Sybil, or the Two Nations
Despite the growing wealth due to increased production, trade and commerce, prosperity lay in the hands of the upper classes: In the majority of cases the working people lived in desperate poverty and degradation.
Poor wages, long working hours, unsanitary working and living conditions, high infant mortality and short life expectancy, were factors which contributed to human degradation. The misery of the working-classes is suggestively described by Gerard. There is more serfdom in England brnjamin than at any time since the Conquest.
I speak of what passes under my daily eyes when I say, that those who labour can as little choose or change their masters now, as when they were born thralls. There are great bodies disraeil the working classes of this country nearer the condition of brutes than they have been at any time since the Conquest. For Disraeli, Chartismlike for Carlyle, is a popular movement without a leader.
Disraeli saw hope in the Young England movement and expressed his idealistic faith in the revival of Conservatism. In a parliamentary sense, that great party has ceased to exist; but I will believe that it still lives in the thought and sentiment and consecrated memory of the English nation.
Even now it is not dead, but sleepeth; and, in an age of political materialism, of confused purposes and perplexed intelligence, that aspires only to wealth because it has faith in no other accomplishment, as men rifle cargoes on the verge of shipwreck, toryism will yet rise from the tomb over which Bolingbroke shed his last tear, to bring back strength to the Crown, liberty to the Subject, and to announce that power has only one duty: The novel ends with a passionate call to the youth of England to take up this initiative:.
That we may live to see England once more possess a free Monarchy, and a privileged and prosperous People, is my prayer; that these great consequences can only be brought about by the energy and devotion of our Youth is my persuasion. We live in an age when to be young and to be indifferent can be no longer synonymous. We must prepare for the coming hour.
The claims of the Future are represented by suffering millions; and the Youth of a Nation are the trustees of Posterity. He comes under the spell of Fakredeen, an Emir of the Lebanon, who tells him one of his political phantasies, which anticipates the Imperial Question. You must perform the Portuguese scheme on a grand scale; quit a petty and exhausted position for a vast and prolific empire.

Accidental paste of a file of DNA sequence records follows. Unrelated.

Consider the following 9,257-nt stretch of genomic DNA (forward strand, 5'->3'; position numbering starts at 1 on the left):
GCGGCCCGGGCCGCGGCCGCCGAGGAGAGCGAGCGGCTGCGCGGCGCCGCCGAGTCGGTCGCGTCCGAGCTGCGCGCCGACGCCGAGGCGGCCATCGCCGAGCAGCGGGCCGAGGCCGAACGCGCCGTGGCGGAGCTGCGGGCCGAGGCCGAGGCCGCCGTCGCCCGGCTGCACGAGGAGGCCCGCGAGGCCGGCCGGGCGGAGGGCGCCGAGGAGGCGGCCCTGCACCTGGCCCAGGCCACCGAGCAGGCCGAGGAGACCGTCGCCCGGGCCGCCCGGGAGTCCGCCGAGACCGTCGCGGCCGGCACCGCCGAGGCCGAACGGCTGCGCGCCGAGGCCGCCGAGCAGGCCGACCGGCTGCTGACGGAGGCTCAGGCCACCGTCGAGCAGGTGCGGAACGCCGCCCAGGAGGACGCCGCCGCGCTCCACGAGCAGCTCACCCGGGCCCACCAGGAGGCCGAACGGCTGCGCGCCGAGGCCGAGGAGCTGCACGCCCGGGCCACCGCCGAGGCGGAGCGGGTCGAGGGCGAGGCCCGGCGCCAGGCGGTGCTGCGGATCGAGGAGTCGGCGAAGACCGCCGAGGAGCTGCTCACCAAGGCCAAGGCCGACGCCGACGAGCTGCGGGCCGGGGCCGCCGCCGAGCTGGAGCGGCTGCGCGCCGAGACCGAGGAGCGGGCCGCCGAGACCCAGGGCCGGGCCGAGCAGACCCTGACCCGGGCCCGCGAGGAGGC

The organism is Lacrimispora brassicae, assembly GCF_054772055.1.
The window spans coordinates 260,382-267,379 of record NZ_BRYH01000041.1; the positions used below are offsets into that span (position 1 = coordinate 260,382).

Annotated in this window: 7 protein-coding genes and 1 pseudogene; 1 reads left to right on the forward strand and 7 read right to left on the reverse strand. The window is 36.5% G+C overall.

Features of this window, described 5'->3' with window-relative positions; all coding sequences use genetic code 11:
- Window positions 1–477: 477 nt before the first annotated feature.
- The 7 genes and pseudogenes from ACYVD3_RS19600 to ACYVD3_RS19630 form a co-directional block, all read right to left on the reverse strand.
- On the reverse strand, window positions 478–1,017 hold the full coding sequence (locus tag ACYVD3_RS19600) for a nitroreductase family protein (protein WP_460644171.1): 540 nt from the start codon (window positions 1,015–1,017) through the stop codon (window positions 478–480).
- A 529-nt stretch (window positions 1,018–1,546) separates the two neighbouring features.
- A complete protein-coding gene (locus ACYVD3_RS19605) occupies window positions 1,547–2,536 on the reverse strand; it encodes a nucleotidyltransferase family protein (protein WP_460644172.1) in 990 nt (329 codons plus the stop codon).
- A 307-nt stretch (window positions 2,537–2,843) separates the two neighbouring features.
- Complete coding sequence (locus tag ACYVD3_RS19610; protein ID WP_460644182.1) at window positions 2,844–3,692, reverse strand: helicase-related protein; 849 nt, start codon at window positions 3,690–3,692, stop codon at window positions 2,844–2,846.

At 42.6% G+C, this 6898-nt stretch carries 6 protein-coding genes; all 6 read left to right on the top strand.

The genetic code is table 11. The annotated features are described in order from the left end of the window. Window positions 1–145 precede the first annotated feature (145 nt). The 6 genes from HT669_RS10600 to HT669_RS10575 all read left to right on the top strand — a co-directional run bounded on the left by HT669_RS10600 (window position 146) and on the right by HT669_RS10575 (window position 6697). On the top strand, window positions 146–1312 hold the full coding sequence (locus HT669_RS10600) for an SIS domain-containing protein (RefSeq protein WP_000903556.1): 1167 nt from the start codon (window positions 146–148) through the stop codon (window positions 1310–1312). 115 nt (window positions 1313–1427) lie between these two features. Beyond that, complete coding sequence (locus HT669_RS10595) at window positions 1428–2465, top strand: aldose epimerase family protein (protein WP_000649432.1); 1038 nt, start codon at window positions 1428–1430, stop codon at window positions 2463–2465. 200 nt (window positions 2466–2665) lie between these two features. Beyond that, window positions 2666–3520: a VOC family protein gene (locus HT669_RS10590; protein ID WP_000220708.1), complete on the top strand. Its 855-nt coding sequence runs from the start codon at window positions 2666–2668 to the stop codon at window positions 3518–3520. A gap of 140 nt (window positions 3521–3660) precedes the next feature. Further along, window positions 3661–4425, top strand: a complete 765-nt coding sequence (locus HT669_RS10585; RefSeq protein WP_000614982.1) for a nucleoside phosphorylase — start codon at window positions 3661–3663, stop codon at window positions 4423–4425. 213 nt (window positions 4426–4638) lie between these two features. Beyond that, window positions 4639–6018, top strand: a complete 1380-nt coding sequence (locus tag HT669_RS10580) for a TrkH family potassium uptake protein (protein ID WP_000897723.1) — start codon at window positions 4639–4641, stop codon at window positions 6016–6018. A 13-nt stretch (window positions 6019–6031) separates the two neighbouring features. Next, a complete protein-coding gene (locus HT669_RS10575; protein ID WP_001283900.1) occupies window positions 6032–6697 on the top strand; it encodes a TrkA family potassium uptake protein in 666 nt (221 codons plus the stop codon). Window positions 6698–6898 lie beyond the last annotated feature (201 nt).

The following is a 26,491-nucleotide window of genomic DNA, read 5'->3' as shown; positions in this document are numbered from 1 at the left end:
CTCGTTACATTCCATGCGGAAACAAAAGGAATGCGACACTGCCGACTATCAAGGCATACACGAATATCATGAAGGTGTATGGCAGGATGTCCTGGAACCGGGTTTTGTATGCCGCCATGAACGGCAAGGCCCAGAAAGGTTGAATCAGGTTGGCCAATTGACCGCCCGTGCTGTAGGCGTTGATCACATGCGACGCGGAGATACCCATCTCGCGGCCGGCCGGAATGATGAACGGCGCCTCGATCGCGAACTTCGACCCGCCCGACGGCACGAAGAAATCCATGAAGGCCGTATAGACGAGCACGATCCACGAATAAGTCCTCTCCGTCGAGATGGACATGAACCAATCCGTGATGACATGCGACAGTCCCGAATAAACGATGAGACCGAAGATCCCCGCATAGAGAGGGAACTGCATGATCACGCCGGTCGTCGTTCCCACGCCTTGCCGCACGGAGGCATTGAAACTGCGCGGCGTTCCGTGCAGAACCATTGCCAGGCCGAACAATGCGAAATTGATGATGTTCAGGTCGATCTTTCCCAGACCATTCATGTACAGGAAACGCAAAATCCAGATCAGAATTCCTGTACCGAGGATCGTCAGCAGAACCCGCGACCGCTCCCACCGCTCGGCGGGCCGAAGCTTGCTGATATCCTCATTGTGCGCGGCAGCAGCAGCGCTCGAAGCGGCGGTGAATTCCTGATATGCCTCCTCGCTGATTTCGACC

Let the Queen of England collect a great fleet, let her stow away all her treasure, bullion, gold plate, and precious arms; be accompanied by all her court and chief people, and transfer the seat of her empire from London to Delhi.
There she will find an immense empire ready made, a first rate army, and a large revenue. In the meantime I will arrange with Mehmet Ali. He shall have Bagdad and Mesopotamia, and pour the Bedouin cavalry into Persia.
I will take care of Syria and Asia Minor. The only way to manage the Afghans is by Persia and by the Arabs. We will acknowledge the Empress of India as our suzerain, and secure for her the Levantine coast. If she like, she shall have Alexandria, as she now has Malta; it could be arranged. Your Queen is young; she has an avenir.
Aberdeen and Sir Peel will never give her this advice; their habits are formed.
And quite practicable; for the only difficult part, the conquest of India, which baffled Alexander, is all done! This bizarre and vague term refers to the political programme of youthful heroism and racial regeneration propounded by the Young England movement. In Tancred Disraeli combines politics with religion when he envisages the future of the British Empire.
Walton 28 Tancred goes to Palestine to find a solution to the antagonism between Judaism and Christianity in Victorian England and elsewhere. The Condition of England Question is thus extended to global and racial issues.
Disraeli contributed significantly to the myth of an England, where benevolent and paternalistic imperialism is accompanied by humanitarian reforms. Cornell University Press, The Social Novel in England, Translated by Martin Fido. Sybil, Or the Two Nations. Oxford University Press, Tancred or the New Crusade.
As Cazamian correctly points out, There were three principal aspects of Young England: Cazamian, In his Young England novels, ConingsbySybil and Tancred and in his later famous speeches, Disraeli propounded the idea of British conservatism with the maintenance of constitution and empire.
Coningsby Coningsby, or The New Generation is a political-romantic novel set in early Victorian England, which paints a bleak picture of post- Reform realities. Sybil In his next novel, Sybil, or the Two NationsDisraeli shows a concern for the problems of poverty and social instability in the rapidly expanding industrial towns.
The novel ends with a passionate call to the youth of England to take up this initiative: